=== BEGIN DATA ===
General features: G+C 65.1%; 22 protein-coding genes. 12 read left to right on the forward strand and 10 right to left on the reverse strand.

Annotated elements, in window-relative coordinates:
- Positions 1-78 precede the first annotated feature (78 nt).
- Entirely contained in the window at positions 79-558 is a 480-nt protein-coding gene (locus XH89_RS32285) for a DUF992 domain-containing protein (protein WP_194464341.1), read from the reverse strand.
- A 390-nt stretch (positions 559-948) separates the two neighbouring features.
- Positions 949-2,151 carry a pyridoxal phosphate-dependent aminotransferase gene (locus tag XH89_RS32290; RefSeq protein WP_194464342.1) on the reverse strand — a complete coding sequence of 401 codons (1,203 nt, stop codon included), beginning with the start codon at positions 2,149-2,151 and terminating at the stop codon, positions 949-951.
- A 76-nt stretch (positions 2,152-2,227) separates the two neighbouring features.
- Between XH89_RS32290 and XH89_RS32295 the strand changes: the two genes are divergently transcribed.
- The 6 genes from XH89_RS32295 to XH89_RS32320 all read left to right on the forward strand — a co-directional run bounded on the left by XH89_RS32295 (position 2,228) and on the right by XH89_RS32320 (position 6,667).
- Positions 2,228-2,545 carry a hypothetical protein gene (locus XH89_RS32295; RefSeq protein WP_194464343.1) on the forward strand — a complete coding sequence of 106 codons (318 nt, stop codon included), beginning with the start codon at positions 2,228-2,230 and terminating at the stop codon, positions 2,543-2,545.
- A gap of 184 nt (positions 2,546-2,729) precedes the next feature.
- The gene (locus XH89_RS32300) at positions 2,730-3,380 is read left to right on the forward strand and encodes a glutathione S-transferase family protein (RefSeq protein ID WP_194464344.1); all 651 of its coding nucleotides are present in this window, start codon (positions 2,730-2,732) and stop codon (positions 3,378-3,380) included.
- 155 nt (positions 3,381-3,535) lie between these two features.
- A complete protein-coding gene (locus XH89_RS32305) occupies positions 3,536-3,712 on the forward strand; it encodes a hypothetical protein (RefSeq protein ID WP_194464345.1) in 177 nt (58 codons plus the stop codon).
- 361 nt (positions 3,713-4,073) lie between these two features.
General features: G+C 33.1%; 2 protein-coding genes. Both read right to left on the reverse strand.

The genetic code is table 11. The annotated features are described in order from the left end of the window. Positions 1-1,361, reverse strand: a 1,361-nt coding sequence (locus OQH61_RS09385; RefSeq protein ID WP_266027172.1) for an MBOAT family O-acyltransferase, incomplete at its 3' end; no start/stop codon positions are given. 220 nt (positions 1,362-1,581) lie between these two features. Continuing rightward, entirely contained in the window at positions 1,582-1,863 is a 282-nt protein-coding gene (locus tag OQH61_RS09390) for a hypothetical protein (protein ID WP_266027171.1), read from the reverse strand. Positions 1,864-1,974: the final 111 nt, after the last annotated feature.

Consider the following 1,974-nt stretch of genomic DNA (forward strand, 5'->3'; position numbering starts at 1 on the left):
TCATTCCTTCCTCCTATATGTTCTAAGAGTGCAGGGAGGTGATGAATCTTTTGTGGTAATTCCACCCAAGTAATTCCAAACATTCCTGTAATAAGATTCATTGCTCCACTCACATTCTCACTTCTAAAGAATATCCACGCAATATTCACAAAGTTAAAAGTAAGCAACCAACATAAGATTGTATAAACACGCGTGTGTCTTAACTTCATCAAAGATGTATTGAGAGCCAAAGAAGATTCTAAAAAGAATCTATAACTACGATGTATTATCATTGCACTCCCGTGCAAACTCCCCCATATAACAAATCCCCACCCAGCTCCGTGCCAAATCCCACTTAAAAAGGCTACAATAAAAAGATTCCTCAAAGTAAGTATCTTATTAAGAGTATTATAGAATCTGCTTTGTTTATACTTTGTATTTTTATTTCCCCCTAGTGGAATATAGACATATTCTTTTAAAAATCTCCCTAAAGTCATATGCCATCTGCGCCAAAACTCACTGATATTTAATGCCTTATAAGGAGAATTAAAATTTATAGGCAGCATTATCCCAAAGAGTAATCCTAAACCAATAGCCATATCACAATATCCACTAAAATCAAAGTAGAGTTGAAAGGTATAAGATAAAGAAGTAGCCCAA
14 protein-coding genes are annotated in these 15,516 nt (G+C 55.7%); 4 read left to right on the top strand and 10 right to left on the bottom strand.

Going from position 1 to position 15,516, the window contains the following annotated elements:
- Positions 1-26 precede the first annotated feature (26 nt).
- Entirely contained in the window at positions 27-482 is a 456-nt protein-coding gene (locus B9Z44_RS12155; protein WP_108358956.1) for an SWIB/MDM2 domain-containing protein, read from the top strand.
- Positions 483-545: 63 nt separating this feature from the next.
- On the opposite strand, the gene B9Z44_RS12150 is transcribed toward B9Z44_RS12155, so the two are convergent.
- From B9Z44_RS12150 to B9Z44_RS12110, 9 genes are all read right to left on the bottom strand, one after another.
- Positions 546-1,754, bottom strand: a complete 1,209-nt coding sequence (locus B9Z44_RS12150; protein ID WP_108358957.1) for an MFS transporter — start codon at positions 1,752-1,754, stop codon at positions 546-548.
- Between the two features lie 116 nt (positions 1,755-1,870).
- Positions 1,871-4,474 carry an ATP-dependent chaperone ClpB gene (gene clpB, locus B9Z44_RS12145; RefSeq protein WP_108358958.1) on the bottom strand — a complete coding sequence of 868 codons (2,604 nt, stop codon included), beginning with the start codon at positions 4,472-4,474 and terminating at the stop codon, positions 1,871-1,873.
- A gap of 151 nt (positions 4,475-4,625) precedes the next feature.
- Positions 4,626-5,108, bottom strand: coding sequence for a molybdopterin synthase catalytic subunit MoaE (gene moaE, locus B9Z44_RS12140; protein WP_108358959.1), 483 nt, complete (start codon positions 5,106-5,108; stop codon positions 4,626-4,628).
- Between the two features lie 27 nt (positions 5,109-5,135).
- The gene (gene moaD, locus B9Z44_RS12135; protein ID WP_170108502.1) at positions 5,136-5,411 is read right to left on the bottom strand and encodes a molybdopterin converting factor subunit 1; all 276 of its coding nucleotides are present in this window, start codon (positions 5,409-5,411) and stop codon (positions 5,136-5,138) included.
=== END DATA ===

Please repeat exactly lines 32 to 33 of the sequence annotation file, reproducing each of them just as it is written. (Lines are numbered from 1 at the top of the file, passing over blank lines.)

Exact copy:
- Between the two features lie 27 nt (positions 5,109-5,135).
- The gene (gene moaD, locus B9Z44_RS12135; protein ID WP_170108502.1) at positions 5,136-5,411 is read right to left on the bottom strand and encodes a molybdopterin converting factor subunit 1; all 276 of its coding nucleotides are present in this window, start codon (positions 5,409-5,411) and stop codon (positions 5,136-5,138) included.